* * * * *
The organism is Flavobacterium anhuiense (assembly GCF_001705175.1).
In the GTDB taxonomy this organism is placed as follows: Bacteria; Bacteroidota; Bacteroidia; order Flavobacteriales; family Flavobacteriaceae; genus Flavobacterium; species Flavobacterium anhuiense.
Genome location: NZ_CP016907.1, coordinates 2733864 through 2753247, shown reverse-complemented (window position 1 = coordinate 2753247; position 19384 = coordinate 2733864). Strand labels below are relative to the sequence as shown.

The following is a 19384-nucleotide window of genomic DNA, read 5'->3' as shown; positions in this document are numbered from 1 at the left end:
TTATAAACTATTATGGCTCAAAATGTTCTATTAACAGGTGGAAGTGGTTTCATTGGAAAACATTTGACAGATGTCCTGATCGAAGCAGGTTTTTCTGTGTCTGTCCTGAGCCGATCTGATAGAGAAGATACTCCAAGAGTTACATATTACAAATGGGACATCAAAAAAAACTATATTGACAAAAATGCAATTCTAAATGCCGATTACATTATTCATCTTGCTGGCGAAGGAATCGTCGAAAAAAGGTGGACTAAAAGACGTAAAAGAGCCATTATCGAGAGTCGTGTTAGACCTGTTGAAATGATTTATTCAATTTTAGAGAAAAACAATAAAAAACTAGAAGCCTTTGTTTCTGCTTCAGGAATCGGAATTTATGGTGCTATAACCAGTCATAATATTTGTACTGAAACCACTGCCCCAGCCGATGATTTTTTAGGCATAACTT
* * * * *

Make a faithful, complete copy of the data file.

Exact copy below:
The organism is Flavobacterium anhuiense (assembly GCF_001705175.1).
In the GTDB taxonomy this organism is placed as follows: Bacteria; Bacteroidota; Bacteroidia; order Flavobacteriales; family Flavobacteriaceae; genus Flavobacterium; species Flavobacterium anhuiense.
Genome location: NZ_CP016907.1, coordinates 2733864 through 2753247, shown reverse-complemented (window position 1 = coordinate 2753247; position 19384 = coordinate 2733864). Strand labels below are relative to the sequence as shown.

The following is a 19384-nucleotide window of genomic DNA, read 5'->3' as shown; positions in this document are numbered from 1 at the left end:
TTATAAACTATTATGGCTCAAAATGTTCTATTAACAGGTGGAAGTGGTTTCATTGGAAAACATTTGACAGATGTCCTGATCGAAGCAGGTTTTTCTGTGTCTGTCCTGAGCCGATCTGATAGAGAAGATACTCCAAGAGTTACATATTACAAATGGGACATCAAAAAAAACTATATTGACAAAAATGCAATTCTAAATGCCGATTACATTATTCATCTTGCTGGCGAAGGAATCGTCGAAAAAAGGTGGACTAAAAGACGTAAAAGAGCCATTATCGAGAGTCGTGTTAGACCTGTTGAAATGATTTATTCAATTTTAGAGAAAAACAATAAAAAACTAGAAGCCTTTGTTTCTGCTTCAGGAATCGGAATTTATGGTGCTATAACCAGTCATAATATTTGTACTGAAACCACTGCCCCAGCCGATGATTTTTTAGGCATAACTT